Much like Belfast City Cemetery, the first people to be laid to rest in Mount Jerome were infants – twins of one Matthew Pollock. Also buried here are the likes of author and anthropologist William Carleton, the author of several novels detailing Irish peasantry, the horror of the famine and violent secret societies. William Wilde, the father of Oscar, is also buried here, as is author and playwright John Synge, writer on mysticism and clairvoyant AE Russell - who claimed to paint the spiritual beings he communed with - and renowned surgeon Abraham Colles, who studied his trade at Edinburgh in the midst of the infamous body-snatching, resurrectionist trade era. Also entombed within this labyrinthine necropolis of grandeur and beauty is 'the Father of the English Ghost Story' Joseph Sheridan le Fanu, known to admirers of Gothic fiction as the influential author of such chilling tales as Uncle Silas, the short story collection In A Glass Darkly (which contains Green Tea, The Room in the Dragon Volant, The Familiar, and, of course, Carmilla), and The Strange Event in the Life of Schalken the Painter. Given his reputation and renown in the studies of Gothic fiction, le Fanu’s final resting place is not what I was expecting. Buried alongside his wife Suzanne, and her father and brothers, their grave is marked by a simple stone slab, the inscription on which has become so eroded it is no longer readable. For shame. After double checking in the office beside the church, and being given a map of the cemetery and a brief biography of le Fanu, it was confirmed that yes, this most simple of monuments marks the spot where 'The Invisible Prince' (so called because of his reclusive tendencies) rests.

According to Eugene Tuohey, author of A Favour of the Dead, and one of Ireland's foremost authorities on spooky Victorian lore, the pathways of Mount Jerome are stalked by a spectral hound. Tuohey claims the dog belonged to one William Weir, who died while swimming off the coast of Wicklow. His faithful companion, Caesar, refused to move from the spot where Weir had left his clothes on the deserted beach. Shortly afterwards Caesar died, seemingly of a broken-heart, and when Weir’s body was recovered from the cold embrace of the sea and his vault eventually erected in Mount Jerome, a carved stone dog was mounted on top of it.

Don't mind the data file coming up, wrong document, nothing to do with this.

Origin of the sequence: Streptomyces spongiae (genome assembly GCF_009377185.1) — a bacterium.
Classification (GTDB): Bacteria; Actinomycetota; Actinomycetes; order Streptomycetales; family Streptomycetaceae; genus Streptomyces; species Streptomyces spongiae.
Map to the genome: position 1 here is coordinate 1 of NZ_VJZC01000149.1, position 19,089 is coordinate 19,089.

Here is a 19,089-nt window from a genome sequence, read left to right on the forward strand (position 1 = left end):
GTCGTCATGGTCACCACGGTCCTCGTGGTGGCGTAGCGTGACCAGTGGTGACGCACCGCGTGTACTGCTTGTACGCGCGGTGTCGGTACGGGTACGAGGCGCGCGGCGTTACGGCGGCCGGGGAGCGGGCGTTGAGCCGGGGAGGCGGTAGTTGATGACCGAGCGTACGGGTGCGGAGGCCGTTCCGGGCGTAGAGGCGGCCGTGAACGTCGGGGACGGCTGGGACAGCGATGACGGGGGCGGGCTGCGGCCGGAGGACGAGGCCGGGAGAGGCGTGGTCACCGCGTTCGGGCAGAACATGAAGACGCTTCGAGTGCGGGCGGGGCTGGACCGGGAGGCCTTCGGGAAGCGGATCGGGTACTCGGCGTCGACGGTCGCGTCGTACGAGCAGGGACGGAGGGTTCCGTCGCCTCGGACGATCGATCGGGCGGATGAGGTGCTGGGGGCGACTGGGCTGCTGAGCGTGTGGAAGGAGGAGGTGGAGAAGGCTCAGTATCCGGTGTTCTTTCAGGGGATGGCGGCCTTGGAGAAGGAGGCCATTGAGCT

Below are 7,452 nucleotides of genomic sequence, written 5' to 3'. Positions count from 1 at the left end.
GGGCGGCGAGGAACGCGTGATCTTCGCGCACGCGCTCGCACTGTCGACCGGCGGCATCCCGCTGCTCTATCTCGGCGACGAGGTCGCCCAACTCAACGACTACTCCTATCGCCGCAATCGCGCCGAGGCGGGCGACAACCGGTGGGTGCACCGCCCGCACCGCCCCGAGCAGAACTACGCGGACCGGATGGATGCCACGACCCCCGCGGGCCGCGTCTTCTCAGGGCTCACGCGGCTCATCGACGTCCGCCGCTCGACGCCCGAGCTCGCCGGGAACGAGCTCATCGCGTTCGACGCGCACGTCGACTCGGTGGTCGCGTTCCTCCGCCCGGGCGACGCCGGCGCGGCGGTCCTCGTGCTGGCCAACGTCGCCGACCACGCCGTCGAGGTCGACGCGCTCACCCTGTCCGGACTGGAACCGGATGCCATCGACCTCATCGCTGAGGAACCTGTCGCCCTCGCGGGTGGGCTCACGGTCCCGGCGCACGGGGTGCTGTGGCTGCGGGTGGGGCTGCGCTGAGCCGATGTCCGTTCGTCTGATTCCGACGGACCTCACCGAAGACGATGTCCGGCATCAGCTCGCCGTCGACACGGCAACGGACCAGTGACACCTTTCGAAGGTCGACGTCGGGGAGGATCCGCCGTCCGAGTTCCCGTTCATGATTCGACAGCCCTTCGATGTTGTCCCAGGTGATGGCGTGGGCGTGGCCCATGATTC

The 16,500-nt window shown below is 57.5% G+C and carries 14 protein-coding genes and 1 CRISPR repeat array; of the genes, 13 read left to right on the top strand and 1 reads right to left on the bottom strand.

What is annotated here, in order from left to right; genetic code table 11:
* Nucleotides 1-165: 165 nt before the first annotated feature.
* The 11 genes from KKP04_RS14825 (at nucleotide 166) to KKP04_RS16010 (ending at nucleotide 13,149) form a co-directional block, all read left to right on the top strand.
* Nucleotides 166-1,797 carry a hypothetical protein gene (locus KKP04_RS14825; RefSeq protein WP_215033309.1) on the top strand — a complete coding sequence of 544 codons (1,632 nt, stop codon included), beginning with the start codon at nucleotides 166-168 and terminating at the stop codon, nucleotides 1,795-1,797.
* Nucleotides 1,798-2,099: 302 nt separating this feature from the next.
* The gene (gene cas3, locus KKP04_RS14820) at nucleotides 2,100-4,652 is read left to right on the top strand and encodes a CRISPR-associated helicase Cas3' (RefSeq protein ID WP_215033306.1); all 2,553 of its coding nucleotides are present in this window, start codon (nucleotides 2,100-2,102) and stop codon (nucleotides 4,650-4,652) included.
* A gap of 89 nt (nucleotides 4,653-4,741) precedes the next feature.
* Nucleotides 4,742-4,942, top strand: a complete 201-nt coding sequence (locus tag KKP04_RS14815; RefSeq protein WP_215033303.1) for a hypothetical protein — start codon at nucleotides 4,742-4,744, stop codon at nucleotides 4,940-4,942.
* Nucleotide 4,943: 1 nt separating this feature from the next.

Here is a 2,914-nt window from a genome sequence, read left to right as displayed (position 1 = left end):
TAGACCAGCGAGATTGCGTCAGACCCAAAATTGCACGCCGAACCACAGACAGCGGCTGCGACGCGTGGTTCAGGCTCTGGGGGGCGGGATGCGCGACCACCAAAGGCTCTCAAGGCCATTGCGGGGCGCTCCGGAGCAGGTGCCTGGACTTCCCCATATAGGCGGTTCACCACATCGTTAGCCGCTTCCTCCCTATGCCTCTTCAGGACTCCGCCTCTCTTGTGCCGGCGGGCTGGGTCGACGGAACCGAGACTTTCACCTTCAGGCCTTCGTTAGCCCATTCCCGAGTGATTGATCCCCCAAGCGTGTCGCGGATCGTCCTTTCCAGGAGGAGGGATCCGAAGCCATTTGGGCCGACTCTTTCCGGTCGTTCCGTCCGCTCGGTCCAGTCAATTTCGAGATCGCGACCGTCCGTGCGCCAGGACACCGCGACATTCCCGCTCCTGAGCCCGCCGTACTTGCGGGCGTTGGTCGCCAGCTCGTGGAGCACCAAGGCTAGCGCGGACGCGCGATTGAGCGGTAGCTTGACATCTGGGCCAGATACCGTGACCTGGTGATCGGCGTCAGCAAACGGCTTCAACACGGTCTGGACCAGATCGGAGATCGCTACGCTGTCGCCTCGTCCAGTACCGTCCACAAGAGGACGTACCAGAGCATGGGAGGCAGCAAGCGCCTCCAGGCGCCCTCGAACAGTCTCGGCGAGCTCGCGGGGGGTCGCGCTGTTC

The grave of Sheridan le Fanu

Weir's faithful hound, Caesar.

The Crypts of St Michan’s, Dublin

Located on Church Street in Dublin’s North Side, just a stone-throw from the dark currents of the Liffey, stands St Michan’s Church; the oldest parish church on that side of the city. Founded in 1095, and named after a Danish Saint, the present church dates from 1685 and still retains many of the features from this time, including its galleried interior and intricately decorated organ; upon which, according to local lore, Handel practised for his first performance of Messiah

The crypts beneath the church are thought to have been created around the time of the 1685 renovation and they are the final resting place for many of Dublin’s most prominent and influential families from the 17th, 18th and 19th centuries. A combination of the limestone walls and methane seeping up into the air from the earth below is thought to have created the constantly dry atmosphere perfect for ensuring the preservation - mummification - of the bodies resting here. It is also believed that the church stands on the site of an ancient oak grove, and many myths attribute the preservation of the bodies to remnants of oak wood in the earth. While these conditions have preserved the bodies, the coffins haven’t fared so well and are in a slow state of decay. The church believes it would be inappropriate to break open the coffins, so it does what it can to preserve them. If and when one should open as it disintegrates, it is said that the body within has chosen to reveal itself…